Verdict: Ghost hunters save Christmas and their marriage sounds like the plot to a stupid good time; sadly, this one is mostly boring and unexceptional. Our paranormal pair spend most of the story thinking about how their relationship failed because David was bad at sex, not chasing down whoever is putting up mistletoe all over town and giving a couple folks some minor frostbite (which is the “paranormal event of a lifetime,” apparently. This bit is not very well explained).
And that’s a real shame, because a sexy mash-up of Ghostbusters and A Christmas Carol with a side of Hope Springs would’ve been a slam dunk (or at least a beautiful disaster, which is kind of the same thing in this genre). As it is, the most paranormal thing that happens in this story is that Andi gets a bit cold because she kisses Jack Frost(?) and David has to warm her up… you can guess how.
The Naughty One: A Doctor’s Christmas Romance by Michelle Love
Festive cheer: ★☆☆☆
Best line: “Speaking of snake, put that incredible cock of yours back in me, boss.”
Synopsis: Romy’s last year of medical residency gets turned upside down when it’s revealed that her sexy supervisor, Dr. Blue Allende (yes, really), is her future stepbrother! Not to let a little thing like family get in the way of love, Romy and Blue begin a secret workplace romance. Everything’s perfect—until Romy’s dangerous ex-husband Dacre (again, really) rolls back into town with a plan to take revenge on the happy couple with the help of Blue’s psychotic stepbrother Gaius (do I need to say it).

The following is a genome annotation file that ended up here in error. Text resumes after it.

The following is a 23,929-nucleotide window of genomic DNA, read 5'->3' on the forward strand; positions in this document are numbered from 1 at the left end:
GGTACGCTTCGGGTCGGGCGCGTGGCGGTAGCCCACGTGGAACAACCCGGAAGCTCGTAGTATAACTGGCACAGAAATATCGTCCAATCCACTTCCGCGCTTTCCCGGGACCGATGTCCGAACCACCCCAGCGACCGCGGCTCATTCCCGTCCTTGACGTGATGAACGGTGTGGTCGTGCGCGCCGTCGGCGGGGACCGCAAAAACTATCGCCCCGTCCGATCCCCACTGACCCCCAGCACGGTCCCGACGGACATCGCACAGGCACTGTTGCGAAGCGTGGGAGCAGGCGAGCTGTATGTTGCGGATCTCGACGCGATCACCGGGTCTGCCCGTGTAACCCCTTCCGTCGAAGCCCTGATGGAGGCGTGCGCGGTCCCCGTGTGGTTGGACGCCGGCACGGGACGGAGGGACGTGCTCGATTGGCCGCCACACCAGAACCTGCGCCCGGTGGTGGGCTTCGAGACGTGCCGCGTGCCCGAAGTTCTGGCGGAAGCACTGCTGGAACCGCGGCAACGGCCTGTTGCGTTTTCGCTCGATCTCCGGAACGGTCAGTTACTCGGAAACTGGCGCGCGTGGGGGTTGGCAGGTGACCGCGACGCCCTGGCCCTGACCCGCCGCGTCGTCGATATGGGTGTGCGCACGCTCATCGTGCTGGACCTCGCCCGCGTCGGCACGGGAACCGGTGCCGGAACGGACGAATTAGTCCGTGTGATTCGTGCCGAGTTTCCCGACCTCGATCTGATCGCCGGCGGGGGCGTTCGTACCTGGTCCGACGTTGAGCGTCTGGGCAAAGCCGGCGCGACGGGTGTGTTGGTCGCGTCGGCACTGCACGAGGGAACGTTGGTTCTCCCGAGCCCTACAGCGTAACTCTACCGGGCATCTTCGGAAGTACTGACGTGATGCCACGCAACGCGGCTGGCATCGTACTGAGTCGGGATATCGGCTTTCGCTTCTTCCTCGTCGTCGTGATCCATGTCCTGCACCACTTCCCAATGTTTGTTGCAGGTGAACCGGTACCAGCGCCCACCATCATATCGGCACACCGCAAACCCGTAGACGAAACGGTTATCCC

Verdict: Where to even begin with this one? Maybe with the sex scenes, which are as frequent as they are repetitive (both mechanics- and vocabulary-wise) and dull. That’s something of a feat, considering that the rest of the book is wild. Not only is Romy’s ex a literal serial killer (with a body count upwards of ten by the end), he’s also weirdly Machevelian about it, killing girls in sequence so that the first letters of their names spell out “Romy” (which is both way too subtle to be effective as a scare tactic and much more trouble than it’s worth). One of those girls happens to be Romy’s sister’s new boyfriend’s daughter, who is, coincidentally, Romy’s biological sister (the daughter, not the boyfriend). Also Blue’s stepmother is a pedophile.
There’s no causal logic to any of this and the tone and timing of the “romance” is wildly out of sync with everything else that happens in the story (e.g. Romy and Blue’s first tryst takes place in the hospital “locker room” immediately after the two of them fail to save one of those serial killer victims). This is not sexy. It’s also not Christmasy, which is probably my biggest complaint. The only festive thing about this book is that Romy’s mother and Blue’s father get married on Christmas, which, for a book that bills itself as a “Christmas romance,” is blatantly false advertising.
Jury’s out on whether or not the author is in on the joke with this one, but she did use the phrase “diamond-hard” to describe male genitalia twice (which, like the word “milieu,” is one of those things you can only get away with once per book), so I’m inclined to guess not. Also, if any part of your man is diamond hard this holiday season, I recommend going to see a doctor—just maybe not Dr. Blue.